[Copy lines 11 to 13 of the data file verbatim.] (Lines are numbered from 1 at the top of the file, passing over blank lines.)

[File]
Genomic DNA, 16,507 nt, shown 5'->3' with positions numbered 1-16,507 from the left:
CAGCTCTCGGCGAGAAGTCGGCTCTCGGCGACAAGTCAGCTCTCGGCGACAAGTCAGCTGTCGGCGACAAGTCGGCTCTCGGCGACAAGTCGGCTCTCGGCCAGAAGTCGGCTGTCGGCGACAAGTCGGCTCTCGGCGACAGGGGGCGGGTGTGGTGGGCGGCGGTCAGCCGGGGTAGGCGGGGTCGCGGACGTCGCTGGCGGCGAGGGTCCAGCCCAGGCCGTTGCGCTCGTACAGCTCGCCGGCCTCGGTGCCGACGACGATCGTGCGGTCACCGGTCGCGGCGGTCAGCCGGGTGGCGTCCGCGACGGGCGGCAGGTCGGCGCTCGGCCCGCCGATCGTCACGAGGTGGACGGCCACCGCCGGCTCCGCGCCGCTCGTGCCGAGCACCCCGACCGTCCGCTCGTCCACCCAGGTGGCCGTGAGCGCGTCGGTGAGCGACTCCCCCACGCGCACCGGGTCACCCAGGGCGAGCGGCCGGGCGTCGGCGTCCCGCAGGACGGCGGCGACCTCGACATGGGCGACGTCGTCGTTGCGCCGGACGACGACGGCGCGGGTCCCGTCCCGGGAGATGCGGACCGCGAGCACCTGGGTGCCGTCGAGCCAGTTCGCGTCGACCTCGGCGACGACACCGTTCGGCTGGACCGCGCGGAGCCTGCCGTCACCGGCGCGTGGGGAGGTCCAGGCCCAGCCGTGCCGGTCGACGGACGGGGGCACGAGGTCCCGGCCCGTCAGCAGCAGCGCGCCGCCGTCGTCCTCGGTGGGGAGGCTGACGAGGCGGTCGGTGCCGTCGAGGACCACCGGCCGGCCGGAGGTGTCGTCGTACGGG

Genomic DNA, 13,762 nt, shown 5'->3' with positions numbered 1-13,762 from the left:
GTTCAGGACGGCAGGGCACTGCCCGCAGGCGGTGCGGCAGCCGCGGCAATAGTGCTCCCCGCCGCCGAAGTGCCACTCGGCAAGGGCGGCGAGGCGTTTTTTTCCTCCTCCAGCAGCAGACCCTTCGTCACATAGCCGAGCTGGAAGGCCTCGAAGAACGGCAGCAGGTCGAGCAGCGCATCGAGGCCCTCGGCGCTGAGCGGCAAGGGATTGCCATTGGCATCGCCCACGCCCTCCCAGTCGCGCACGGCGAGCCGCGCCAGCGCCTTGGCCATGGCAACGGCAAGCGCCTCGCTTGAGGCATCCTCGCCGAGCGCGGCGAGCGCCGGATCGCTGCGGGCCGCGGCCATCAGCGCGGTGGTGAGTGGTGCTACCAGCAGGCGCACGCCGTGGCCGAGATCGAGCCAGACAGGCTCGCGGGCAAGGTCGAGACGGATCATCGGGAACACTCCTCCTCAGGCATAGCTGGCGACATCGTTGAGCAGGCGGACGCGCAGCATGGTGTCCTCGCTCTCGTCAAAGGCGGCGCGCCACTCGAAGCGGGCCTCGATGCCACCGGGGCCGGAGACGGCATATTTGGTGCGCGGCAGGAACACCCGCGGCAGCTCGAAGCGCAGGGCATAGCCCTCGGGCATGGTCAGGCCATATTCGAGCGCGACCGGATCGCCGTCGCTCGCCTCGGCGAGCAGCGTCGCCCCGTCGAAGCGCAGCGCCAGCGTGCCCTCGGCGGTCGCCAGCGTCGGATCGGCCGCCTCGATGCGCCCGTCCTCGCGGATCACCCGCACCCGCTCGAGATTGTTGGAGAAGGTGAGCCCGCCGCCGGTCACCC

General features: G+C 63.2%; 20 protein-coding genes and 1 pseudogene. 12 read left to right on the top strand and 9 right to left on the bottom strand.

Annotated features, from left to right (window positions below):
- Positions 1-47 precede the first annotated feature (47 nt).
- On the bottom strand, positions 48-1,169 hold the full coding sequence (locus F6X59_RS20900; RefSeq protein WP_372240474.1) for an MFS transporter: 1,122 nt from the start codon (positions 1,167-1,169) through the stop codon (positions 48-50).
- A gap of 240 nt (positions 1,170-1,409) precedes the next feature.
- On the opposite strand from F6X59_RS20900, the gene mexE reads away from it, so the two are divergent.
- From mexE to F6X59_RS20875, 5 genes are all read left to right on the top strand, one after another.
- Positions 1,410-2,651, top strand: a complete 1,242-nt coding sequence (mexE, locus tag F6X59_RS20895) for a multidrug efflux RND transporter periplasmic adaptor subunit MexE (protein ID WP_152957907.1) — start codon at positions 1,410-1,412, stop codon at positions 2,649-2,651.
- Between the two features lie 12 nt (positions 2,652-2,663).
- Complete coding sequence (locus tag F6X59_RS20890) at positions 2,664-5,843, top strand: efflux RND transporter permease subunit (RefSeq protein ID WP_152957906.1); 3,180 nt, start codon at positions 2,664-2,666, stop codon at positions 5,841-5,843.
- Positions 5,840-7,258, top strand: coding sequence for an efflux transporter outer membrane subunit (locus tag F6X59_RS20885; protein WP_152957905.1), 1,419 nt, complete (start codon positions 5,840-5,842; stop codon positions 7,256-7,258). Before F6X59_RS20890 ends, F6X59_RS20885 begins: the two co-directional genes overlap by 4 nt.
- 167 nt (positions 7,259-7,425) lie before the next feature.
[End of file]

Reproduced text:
- From mexE to F6X59_RS20875, 5 genes are all read left to right on the top strand, one after another.
- Positions 1,410-2,651, top strand: a complete 1,242-nt coding sequence (mexE, locus tag F6X59_RS20895) for a multidrug efflux RND transporter periplasmic adaptor subunit MexE (protein ID WP_152957907.1) — start codon at positions 1,410-1,412, stop codon at positions 2,649-2,651.
- Between the two features lie 12 nt (positions 2,652-2,663).